What happened to these women? Did they simply “move on,” unscathed (as those who stand to profit most from the abortion industrysuggest)?

From the Planned Parenthood website:

You may have a wide range of feelings after your abortion. Most women ultimately feel relief after an abortion. Some women feel anger, regret, guilt, or sadness for a little while.    

Compare this to the information provided by the Elliot Institute:

Women who have undergone post-abortion counseling report over 100 major reactions to abortion. Among the most frequently reported are: depression, loss of self-esteem, self-destructive behavior, sleep disorders, memory loss, sexual dysfunction, chronic problems with relationships, dramatic personality changes, anxiety attacks, guilt and remorse, difficulty grieving, increased tendency toward violence, chronic crying, difficulty concentrating, flashbacks, loss of interest in previously enjoyed activities and people, and difficulty bonding with later children.

Among the most worrisome of these reactions is the increase of self-destructive behavior among aborted women. In a survey of over 100 women who had suffered from post-abortion trauma, fully 80 percent expressed feelings of “self-hatred.” In the same study, 49 percent reported drug abuse and 39 percent began to use or increased their use of alcohol. Approximately 14 percent described themselves as having become “addicted” or “alcoholic” after their abortions. In addition, 60 percent reported suicidal ideation, with 28 percent actually attempting suicide, of which half attempted suicide two or more times.

What about these women? Do we simply shrug our shoulders and let them suffer — and turn a blind eye to the thousands of women who are poised, ready to make the same damaging choice? Or is the most humane and Christian thing to do to help these women understand the full impact of their choice before they make it … and to give those who do not feel able to parent, another option?

We live in a fallen world, and suffering is an inescapable part of the human condition. Our choices have real consequences: some that touch us, and some that touch other people. Some affect our lives here and now, and others affect our long-term spiritual health and relationship with God. 

 By acknowledging the seriousness of abortion, for example, the Church teaches that this act has long-reaching affects for all concerned:

The Church…  makes clear the gravity of the crime committed, the irreparable harm done to the innocent who is put to death, as well as to the parents and the whole of society. (CCC 2272)

 The “irreparable harm” done to the child is the focus of the pro-life movement — speaking on behalf of children who cannot speak for themselves.  However, we can never forget that great harm is also done to the mother — who may feel she has no “right” to name her pain, since it was largely self-inflicted.

So she remains silent. And in the silence, evil prevails. By its nature, sin is bondage — it affects the way we think (leading us away from truth and deeper into self-deception), the way we choose (hardening ourselves against God through our habitual choice of wrongdoing), the way we live (inflicting greater suffering on ourselves and others).  Unless we bring our sin to the light, it festers until it becomes larger than life  … large enough to overwhelm us.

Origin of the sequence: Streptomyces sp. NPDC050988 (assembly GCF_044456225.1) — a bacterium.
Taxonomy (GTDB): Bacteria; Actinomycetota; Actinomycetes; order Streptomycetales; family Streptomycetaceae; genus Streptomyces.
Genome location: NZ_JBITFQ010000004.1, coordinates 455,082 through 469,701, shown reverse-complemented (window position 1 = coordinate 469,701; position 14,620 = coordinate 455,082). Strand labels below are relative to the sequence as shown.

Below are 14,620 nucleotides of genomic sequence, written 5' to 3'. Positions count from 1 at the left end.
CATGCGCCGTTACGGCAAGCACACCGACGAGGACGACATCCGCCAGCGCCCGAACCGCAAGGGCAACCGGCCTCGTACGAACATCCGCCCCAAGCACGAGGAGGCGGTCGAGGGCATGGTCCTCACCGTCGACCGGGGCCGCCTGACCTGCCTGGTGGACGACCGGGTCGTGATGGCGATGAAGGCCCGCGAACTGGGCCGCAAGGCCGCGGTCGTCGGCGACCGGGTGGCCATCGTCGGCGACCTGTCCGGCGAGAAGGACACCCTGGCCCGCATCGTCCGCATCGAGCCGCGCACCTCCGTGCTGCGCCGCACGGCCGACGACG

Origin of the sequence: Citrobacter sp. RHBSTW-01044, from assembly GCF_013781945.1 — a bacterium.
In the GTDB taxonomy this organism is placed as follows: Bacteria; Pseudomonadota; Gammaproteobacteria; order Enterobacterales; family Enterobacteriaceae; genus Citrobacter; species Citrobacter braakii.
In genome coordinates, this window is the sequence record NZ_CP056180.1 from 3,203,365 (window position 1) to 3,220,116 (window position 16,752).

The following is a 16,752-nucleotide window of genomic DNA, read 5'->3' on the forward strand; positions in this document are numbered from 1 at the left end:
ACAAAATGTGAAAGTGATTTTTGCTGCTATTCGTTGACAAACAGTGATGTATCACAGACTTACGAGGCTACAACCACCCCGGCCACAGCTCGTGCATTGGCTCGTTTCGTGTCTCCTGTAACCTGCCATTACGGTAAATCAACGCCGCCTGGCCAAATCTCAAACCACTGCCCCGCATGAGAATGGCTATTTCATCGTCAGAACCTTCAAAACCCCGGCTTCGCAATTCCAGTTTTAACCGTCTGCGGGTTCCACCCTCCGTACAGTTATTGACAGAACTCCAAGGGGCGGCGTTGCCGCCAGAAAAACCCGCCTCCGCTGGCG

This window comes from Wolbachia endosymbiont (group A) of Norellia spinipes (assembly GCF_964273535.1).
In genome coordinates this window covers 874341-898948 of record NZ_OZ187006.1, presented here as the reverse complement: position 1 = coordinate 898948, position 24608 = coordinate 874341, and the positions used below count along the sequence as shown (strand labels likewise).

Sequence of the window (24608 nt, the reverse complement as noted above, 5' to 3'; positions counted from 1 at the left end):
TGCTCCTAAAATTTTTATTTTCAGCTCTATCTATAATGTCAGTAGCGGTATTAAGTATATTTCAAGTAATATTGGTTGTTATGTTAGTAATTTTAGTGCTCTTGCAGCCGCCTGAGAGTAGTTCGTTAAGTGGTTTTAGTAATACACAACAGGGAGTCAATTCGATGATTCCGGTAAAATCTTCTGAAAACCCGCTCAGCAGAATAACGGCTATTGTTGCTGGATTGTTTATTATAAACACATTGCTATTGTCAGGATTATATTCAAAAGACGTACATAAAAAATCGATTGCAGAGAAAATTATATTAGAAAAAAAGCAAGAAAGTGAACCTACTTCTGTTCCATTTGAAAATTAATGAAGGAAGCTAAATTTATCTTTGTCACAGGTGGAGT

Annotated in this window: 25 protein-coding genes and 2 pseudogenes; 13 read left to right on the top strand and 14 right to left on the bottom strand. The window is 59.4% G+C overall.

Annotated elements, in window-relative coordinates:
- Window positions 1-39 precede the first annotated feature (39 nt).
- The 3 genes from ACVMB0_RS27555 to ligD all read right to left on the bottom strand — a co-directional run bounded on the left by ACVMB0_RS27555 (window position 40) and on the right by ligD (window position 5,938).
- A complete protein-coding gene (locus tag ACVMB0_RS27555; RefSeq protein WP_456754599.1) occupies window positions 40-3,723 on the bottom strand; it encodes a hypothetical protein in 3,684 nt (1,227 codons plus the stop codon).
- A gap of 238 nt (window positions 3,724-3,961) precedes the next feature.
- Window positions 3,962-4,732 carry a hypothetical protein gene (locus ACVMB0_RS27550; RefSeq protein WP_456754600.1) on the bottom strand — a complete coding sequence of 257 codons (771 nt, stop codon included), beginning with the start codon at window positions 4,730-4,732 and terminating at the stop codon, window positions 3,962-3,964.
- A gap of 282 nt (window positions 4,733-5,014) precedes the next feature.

On the other hand (CCC #1847), “To receive his mercy, we must admit our faults. “If we say we have no sin, we deceive ourselves, and the truth is not in us. If we confess our sins, he is faithful and just, and will forgive our sins and cleanse us from all unrighteousness” (1 John 8-9).

Thousands of women (and their families) have discovered the liberating power of God’s mercy and forgiveness through groups such as “Rachel’s Vineyard,” “Silent No More,” and “Abortion Changes You.”  

If you have had an abortion, and feel as though God could never forgive you … Or if you’ve pushed God out of the picture altogether, not wanting to think about the possibility that one day you will see your child again, know that there is hope for you.  God has not abandoned you, and knows that human weakness sometimes causes us to make choices out of fear, or shame, or ignorance. He is waiting for you, even now, to turn back to Him so the healing can begin.

You may feel as though you have lost your way, that there is no going back.  This is simply another lie from the evil one. In the words of concentration camp survivor Corrie ten Boom,  “Hell hath no pit so deep that God’s love is not deeper still” (“The Hiding Place.”) It was this assurance that allowed her — years later — to shake the hand of the prison guard from the camp that had killed her father, brother, and sister.

If you have lost a child … whether that child is in heaven, waiting for you; or your child is somewhere in the world, wondering about you … you have already suffered a great deal. Like many kinds of loss, the pain may never go away entirely.  And yet, God wants you to embrace life as a gift, and to offer Him your pain so He can begin to heal you.

You are God’s precious child. No matter how much you have messed up, the love of your Heavenly Father is something you can always count on. You need not remain silent in your grief. God is listening.